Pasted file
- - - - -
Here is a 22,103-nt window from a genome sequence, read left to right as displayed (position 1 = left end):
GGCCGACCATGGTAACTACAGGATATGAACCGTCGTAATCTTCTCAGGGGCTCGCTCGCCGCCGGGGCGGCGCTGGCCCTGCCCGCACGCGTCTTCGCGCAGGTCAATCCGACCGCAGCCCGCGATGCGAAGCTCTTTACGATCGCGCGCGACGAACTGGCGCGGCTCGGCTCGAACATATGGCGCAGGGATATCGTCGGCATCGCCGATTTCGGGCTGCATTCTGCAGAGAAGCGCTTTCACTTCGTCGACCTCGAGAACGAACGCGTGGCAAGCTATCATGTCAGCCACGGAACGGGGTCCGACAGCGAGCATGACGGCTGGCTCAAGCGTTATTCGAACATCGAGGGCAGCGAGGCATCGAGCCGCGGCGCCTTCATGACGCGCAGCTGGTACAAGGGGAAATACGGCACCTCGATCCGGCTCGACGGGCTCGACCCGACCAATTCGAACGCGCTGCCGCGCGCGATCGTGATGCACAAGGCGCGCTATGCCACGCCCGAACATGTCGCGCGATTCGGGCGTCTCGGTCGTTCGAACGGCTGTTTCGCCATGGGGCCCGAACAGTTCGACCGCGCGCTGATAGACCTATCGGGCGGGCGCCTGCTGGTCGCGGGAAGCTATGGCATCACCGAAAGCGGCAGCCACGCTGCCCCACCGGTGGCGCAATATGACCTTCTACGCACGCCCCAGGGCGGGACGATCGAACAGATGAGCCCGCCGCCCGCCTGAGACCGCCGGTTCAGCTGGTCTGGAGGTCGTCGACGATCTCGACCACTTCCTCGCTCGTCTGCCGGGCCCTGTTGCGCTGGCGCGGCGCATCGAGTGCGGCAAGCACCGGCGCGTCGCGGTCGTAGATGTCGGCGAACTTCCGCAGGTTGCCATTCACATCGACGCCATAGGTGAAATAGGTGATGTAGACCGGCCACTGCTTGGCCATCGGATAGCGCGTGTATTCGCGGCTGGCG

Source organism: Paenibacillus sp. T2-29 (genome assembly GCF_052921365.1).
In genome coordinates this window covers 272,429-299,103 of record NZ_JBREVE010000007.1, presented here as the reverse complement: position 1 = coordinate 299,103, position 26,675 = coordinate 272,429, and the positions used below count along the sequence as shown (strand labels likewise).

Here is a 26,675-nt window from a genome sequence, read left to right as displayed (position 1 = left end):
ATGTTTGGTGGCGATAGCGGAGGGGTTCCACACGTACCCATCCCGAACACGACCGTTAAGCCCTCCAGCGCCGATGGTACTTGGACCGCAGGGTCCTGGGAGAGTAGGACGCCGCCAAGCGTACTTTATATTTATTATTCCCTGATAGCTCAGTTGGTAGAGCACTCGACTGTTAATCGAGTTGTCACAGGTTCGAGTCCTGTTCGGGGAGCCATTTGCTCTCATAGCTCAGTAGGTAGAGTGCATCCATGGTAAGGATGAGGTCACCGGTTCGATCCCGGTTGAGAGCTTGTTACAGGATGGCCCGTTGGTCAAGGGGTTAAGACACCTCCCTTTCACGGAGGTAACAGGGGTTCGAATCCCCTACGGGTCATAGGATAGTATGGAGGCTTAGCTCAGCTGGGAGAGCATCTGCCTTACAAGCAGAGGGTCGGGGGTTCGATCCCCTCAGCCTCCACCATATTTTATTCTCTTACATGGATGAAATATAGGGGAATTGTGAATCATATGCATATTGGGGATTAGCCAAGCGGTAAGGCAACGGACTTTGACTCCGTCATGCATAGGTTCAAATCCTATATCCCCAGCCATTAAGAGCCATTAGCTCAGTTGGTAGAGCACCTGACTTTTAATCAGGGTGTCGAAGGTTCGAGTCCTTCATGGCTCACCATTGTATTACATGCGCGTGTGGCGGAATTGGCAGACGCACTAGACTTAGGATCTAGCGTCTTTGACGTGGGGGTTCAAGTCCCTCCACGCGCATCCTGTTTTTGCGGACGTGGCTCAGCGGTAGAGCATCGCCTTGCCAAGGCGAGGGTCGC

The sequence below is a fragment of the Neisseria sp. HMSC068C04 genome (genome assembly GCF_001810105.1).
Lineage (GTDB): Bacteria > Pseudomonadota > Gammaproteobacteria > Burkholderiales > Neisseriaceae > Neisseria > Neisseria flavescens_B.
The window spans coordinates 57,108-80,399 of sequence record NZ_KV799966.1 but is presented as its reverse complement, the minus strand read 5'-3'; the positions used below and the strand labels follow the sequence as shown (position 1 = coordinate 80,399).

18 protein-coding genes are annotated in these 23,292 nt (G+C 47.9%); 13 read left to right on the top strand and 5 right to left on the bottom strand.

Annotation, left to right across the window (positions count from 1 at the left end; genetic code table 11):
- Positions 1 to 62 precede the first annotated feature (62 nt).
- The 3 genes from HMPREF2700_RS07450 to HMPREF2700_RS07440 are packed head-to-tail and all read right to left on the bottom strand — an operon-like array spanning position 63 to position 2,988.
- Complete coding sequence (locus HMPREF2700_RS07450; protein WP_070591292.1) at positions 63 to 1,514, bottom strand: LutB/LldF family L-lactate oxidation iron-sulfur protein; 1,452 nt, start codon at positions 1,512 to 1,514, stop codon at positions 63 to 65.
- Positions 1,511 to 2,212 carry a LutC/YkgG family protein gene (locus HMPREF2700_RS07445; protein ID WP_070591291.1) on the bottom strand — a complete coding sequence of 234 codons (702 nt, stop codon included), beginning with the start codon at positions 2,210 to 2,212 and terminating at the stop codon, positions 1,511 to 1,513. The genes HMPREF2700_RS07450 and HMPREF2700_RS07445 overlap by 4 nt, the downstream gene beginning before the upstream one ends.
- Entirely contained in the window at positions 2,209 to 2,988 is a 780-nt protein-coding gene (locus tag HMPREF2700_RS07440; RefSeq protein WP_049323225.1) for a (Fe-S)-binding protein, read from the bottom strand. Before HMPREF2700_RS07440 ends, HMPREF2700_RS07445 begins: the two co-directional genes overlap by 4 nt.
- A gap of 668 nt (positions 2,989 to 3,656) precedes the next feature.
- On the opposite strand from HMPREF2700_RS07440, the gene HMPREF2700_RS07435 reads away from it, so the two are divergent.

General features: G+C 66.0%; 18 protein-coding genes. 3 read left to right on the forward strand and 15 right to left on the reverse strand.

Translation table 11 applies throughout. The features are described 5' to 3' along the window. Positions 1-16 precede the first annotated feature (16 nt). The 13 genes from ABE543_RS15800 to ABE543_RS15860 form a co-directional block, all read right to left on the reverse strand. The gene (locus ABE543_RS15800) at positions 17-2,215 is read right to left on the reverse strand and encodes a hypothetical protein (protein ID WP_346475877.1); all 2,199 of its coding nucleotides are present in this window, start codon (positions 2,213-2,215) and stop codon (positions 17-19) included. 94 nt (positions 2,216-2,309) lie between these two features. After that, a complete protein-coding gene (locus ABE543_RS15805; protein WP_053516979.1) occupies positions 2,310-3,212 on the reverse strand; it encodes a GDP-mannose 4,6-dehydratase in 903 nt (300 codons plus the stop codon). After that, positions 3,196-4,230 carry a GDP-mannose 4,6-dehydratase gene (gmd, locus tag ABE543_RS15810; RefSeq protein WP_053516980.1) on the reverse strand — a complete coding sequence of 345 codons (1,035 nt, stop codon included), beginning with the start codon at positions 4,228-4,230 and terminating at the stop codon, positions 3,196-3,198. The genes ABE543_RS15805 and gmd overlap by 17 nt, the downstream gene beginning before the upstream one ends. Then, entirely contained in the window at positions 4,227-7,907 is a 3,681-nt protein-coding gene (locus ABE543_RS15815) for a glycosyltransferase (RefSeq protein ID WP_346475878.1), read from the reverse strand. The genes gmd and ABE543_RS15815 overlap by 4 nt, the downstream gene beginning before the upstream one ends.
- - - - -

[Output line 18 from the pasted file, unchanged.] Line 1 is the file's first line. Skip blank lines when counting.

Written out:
- On the opposite strand from HMPREF2700_RS07440, the gene HMPREF2700_RS07435 reads away from it, so the two are divergent.